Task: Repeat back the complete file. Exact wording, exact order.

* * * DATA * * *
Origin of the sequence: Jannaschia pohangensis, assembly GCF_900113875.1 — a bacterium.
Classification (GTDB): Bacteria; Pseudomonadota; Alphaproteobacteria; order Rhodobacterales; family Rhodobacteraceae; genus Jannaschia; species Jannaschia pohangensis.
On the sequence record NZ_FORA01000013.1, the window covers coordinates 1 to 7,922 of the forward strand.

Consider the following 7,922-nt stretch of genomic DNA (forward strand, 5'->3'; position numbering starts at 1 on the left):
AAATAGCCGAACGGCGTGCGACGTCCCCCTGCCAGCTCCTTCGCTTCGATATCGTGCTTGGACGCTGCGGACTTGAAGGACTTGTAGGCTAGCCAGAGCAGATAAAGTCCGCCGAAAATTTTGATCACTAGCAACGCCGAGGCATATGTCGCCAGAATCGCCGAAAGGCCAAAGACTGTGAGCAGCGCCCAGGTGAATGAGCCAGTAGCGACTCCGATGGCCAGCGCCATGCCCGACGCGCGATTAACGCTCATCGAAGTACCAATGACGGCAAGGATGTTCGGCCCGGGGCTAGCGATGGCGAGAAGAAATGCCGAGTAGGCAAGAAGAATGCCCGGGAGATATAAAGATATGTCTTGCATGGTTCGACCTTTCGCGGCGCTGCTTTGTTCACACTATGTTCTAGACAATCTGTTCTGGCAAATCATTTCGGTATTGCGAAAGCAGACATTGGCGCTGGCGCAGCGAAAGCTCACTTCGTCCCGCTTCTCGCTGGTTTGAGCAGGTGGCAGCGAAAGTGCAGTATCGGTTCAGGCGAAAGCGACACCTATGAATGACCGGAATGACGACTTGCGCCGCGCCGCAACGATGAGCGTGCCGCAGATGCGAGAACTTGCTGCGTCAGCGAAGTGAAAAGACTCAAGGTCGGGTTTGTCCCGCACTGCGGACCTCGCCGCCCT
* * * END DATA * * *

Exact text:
Origin of the sequence: Jannaschia pohangensis, assembly GCF_900113875.1 — a bacterium.
Classification (GTDB): Bacteria; Pseudomonadota; Alphaproteobacteria; order Rhodobacterales; family Rhodobacteraceae; genus Jannaschia; species Jannaschia pohangensis.
On the sequence record NZ_FORA01000013.1, the window covers coordinates 1 to 7,922 of the forward strand.

Consider the following 7,922-nt stretch of genomic DNA (forward strand, 5'->3'; position numbering starts at 1 on the left):
AAATAGCCGAACGGCGTGCGACGTCCCCCTGCCAGCTCCTTCGCTTCGATATCGTGCTTGGACGCTGCGGACTTGAAGGACTTGTAGGCTAGCCAGAGCAGATAAAGTCCGCCGAAAATTTTGATCACTAGCAACGCCGAGGCATATGTCGCCAGAATCGCCGAAAGGCCAAAGACTGTGAGCAGCGCCCAGGTGAATGAGCCAGTAGCGACTCCGATGGCCAGCGCCATGCCCGACGCGCGATTAACGCTCATCGAAGTACCAATGACGGCAAGGATGTTCGGCCCGGGGCTAGCGATGGCGAGAAGAAATGCCGAGTAGGCAAGAAGAATGCCCGGGAGATATAAAGATATGTCTTGCATGGTTCGACCTTTCGCGGCGCTGCTTTGTTCACACTATGTTCTAGACAATCTGTTCTGGCAAATCATTTCGGTATTGCGAAAGCAGACATTGGCGCTGGCGCAGCGAAAGCTCACTTCGTCCCGCTTCTCGCTGGTTTGAGCAGGTGGCAGCGAAAGTGCAGTATCGGTTCAGGCGAAAGCGACACCTATGAATGACCGGAATGACGACTTGCGCCGCGCCGCAACGATGAGCGTGCCGCAGATGCGAGAACTTGCTGCGTCAGCGAAGTGAAAAGACTCAAGGTCGGGTTTGTCCCGCACTGCGGACCTCGCCGCCCT